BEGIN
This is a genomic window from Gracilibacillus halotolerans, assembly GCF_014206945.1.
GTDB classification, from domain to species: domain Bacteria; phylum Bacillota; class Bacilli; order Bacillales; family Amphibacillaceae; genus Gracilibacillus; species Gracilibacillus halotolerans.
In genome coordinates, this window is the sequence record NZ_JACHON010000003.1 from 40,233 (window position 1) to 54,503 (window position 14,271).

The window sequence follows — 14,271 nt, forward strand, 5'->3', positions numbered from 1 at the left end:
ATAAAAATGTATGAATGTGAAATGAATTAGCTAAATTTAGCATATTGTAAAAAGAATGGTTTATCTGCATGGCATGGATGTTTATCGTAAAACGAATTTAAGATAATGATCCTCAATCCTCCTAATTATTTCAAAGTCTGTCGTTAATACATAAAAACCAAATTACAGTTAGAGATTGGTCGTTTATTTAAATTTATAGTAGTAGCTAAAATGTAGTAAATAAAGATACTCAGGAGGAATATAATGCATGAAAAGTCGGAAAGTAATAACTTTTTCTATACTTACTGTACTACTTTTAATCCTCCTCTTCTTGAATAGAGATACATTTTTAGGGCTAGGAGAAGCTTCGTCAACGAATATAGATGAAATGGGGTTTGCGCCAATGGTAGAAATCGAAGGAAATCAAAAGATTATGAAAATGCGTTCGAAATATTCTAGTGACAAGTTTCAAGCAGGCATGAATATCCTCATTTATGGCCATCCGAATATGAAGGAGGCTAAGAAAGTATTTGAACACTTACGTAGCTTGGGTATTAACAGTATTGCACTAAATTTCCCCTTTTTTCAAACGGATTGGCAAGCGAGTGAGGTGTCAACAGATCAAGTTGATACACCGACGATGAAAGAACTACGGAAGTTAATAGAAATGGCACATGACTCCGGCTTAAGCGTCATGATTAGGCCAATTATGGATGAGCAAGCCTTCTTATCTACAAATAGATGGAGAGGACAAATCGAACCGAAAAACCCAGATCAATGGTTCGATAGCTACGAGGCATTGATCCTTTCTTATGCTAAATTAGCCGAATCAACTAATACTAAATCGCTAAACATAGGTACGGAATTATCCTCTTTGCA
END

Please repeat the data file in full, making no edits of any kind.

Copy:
This is a genomic window from Gracilibacillus halotolerans, assembly GCF_014206945.1.
GTDB classification, from domain to species: domain Bacteria; phylum Bacillota; class Bacilli; order Bacillales; family Amphibacillaceae; genus Gracilibacillus; species Gracilibacillus halotolerans.
In genome coordinates, this window is the sequence record NZ_JACHON010000003.1 from 40,233 (window position 1) to 54,503 (window position 14,271).

The window sequence follows — 14,271 nt, forward strand, 5'->3', positions numbered from 1 at the left end:
ATAAAAATGTATGAATGTGAAATGAATTAGCTAAATTTAGCATATTGTAAAAAGAATGGTTTATCTGCATGGCATGGATGTTTATCGTAAAACGAATTTAAGATAATGATCCTCAATCCTCCTAATTATTTCAAAGTCTGTCGTTAATACATAAAAACCAAATTACAGTTAGAGATTGGTCGTTTATTTAAATTTATAGTAGTAGCTAAAATGTAGTAAATAAAGATACTCAGGAGGAATATAATGCATGAAAAGTCGGAAAGTAATAACTTTTTCTATACTTACTGTACTACTTTTAATCCTCCTCTTCTTGAATAGAGATACATTTTTAGGGCTAGGAGAAGCTTCGTCAACGAATATAGATGAAATGGGGTTTGCGCCAATGGTAGAAATCGAAGGAAATCAAAAGATTATGAAAATGCGTTCGAAATATTCTAGTGACAAGTTTCAAGCAGGCATGAATATCCTCATTTATGGCCATCCGAATATGAAGGAGGCTAAGAAAGTATTTGAACACTTACGTAGCTTGGGTATTAACAGTATTGCACTAAATTTCCCCTTTTTTCAAACGGATTGGCAAGCGAGTGAGGTGTCAACAGATCAAGTTGATACACCGACGATGAAAGAACTACGGAAGTTAATAGAAATGGCACATGACTCCGGCTTAAGCGTCATGATTAGGCCAATTATGGATGAGCAAGCCTTCTTATCTACAAATAGATGGAGAGGACAAATCGAACCGAAAAACCCAGATCAATGGTTCGATAGCTACGAGGCATTGATCCTTTCTTATGCTAAATTAGCCGAATCAACTAATACTAAATCGCTAAACATAGGTACGGAATTATCCTCTTTGCA